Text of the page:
New Hope for Shingles Prevention Awaiting FDA Approval
A new vaccine for people age 60 and older can decrease the
rate of shingles by 50 percent. Anyone who had chicken pox as child is at risk
for shingles, a common and painful disease. Chicken pox comes from a herpes
virus. The virus remains in your body’s central nervous system long after the
chicken pox illness is over. That same herpes virus, called herpes zoster, can
“reawaken” and cause shingles—a blistering rash and then extreme, lingering pain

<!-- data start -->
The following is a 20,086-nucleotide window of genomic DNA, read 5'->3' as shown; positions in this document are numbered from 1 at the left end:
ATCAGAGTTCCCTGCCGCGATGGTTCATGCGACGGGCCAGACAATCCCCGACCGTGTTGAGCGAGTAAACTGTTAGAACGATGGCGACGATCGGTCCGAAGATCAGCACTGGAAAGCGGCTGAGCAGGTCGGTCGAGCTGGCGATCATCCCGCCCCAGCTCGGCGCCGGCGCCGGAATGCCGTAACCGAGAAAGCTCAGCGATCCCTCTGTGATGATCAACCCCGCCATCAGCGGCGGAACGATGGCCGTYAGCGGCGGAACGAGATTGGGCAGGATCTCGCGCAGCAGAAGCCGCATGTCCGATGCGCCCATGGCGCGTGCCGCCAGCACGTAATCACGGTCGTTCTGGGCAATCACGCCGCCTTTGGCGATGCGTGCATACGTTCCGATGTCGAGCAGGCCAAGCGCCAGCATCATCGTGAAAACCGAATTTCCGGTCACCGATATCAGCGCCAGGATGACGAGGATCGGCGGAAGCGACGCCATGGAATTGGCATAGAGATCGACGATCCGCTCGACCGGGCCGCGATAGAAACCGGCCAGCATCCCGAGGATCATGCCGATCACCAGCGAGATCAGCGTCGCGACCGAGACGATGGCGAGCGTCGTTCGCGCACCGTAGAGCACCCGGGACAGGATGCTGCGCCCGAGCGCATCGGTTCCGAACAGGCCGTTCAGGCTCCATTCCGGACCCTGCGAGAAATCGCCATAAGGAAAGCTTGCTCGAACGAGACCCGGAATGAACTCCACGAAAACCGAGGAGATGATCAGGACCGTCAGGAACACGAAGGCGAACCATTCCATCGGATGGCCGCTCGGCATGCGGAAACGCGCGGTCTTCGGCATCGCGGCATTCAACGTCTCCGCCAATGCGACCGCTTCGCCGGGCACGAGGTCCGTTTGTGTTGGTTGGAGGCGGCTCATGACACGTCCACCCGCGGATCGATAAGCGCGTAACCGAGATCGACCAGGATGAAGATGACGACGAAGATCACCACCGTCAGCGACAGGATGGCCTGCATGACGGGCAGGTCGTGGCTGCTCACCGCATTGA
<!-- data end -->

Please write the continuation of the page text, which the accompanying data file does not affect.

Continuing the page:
that’s called post-herpetic neuralgia.
The new vaccine is a “super potent” version of the chicken
pox vaccine. Researchers say that it can prevent shingles outbreaks and reduce
the severity if flare-ups do occur. The vaccine was tested in 19,000 volunteers
aged 60 and older. Results showed that the vaccine reduced the incidence of
shingles by 51 percent.
The vaccine is still considered experimental and has not
yet been approved by the Food and Drub Administration.
The New England Journal of Medicine, 2 June 2005.